Kelley said he found the work much easier than his previous hustle in the music industry. “I was so ripe for voiceovers, considering the rock and roll lifestyle. I just had to show up everyday, pound the pavement, get on as many audition tapes as possible and try to convince people I knew what I was doing. With 20 years of performing under my belt, it was a fucking piece of cake to tamely show up sober in the daytime and just have to read words. You’re kidding me.”

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But Kelley knows his lengthy tenure at ESPN is unusual. “It’s from the old school. It’s like if you were in the ‘60s and ‘70s and there were 20 guys doing it back then, not five million.” Larry Kenney, a voice actor best known for his work as Lion-O on Thundercats and appearances on Imus in the Morning, once told Kelley he paid for his three daughters’ college tuition off of a single Miller beer commercial that aired for a decade. “Now, I never got that lucky, but I stepped in shit no matter how you look at it,” Kelley said.

He calls himself a dinosaur, and says nearly everyone he met when he first broke into voice work is either retired, out of the industry, or dead. “If I turn the television on now, I listen. There might be one voice I still recognize.”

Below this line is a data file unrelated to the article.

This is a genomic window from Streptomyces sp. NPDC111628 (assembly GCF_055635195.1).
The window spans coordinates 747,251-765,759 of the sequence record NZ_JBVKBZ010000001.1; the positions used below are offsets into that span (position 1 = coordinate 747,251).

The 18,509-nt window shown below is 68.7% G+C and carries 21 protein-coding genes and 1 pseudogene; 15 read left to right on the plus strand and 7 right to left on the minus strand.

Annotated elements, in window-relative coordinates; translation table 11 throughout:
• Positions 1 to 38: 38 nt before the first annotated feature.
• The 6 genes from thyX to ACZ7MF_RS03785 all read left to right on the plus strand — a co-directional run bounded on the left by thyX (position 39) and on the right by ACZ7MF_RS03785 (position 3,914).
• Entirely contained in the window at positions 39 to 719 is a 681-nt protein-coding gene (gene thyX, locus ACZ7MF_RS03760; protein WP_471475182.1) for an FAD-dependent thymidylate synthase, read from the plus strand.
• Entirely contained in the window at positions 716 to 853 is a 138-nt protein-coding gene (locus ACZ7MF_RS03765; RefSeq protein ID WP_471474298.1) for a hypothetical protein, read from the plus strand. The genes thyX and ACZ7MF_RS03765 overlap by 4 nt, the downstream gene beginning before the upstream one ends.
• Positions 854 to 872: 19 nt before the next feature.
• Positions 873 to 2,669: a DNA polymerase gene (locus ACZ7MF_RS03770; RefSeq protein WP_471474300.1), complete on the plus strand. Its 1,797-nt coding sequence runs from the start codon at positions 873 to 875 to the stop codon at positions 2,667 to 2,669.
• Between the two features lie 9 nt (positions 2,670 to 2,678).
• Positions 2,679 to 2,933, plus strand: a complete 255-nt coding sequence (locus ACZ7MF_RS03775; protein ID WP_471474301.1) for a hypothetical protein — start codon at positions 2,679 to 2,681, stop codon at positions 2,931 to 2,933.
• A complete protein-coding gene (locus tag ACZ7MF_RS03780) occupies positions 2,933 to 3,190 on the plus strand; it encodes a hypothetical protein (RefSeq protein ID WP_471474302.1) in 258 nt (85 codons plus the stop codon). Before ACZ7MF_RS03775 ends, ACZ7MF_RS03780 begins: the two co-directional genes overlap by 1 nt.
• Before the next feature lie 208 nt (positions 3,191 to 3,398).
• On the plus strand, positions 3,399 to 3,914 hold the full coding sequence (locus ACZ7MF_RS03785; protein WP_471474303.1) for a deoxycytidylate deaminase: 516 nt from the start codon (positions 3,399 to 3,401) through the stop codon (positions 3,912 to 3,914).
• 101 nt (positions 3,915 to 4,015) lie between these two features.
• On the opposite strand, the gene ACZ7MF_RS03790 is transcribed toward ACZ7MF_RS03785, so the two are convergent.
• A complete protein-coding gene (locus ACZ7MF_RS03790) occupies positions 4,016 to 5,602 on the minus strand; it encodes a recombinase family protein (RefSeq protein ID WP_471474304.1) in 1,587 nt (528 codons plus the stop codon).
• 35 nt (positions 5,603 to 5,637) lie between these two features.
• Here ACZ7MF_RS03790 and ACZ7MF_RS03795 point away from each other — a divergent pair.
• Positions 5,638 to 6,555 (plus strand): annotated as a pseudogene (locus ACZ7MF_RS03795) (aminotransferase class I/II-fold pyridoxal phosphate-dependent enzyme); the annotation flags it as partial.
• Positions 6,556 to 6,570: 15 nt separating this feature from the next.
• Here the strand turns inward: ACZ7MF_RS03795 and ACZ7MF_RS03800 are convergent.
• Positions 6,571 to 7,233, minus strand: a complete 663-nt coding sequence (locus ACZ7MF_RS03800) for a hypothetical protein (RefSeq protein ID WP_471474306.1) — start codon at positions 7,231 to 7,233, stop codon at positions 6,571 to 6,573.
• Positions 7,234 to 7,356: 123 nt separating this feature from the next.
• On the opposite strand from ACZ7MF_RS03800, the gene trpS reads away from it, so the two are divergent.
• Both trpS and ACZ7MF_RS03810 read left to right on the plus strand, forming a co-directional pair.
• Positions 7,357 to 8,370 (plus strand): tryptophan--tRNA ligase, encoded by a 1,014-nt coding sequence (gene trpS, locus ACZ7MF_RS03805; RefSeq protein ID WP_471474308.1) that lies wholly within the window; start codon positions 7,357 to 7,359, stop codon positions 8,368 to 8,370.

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“It’s hard to have a decades long career in this business,” St. James acknowledged. “It’s very hard, because everybody’s looking over the horizon for who is the next thing.”

Financial stability can be hard to count on. “It is strange to be in a business where there is ultimately no job security,” St. James said. “There’s an old joke about voice over. There are five stages to your career, in my case it would be: ‘Who’s Bill St. James? Get me Bill St. James. Get me a Bill St. James type. Get me a young Bill St. James. Who’s Bill St. James?’”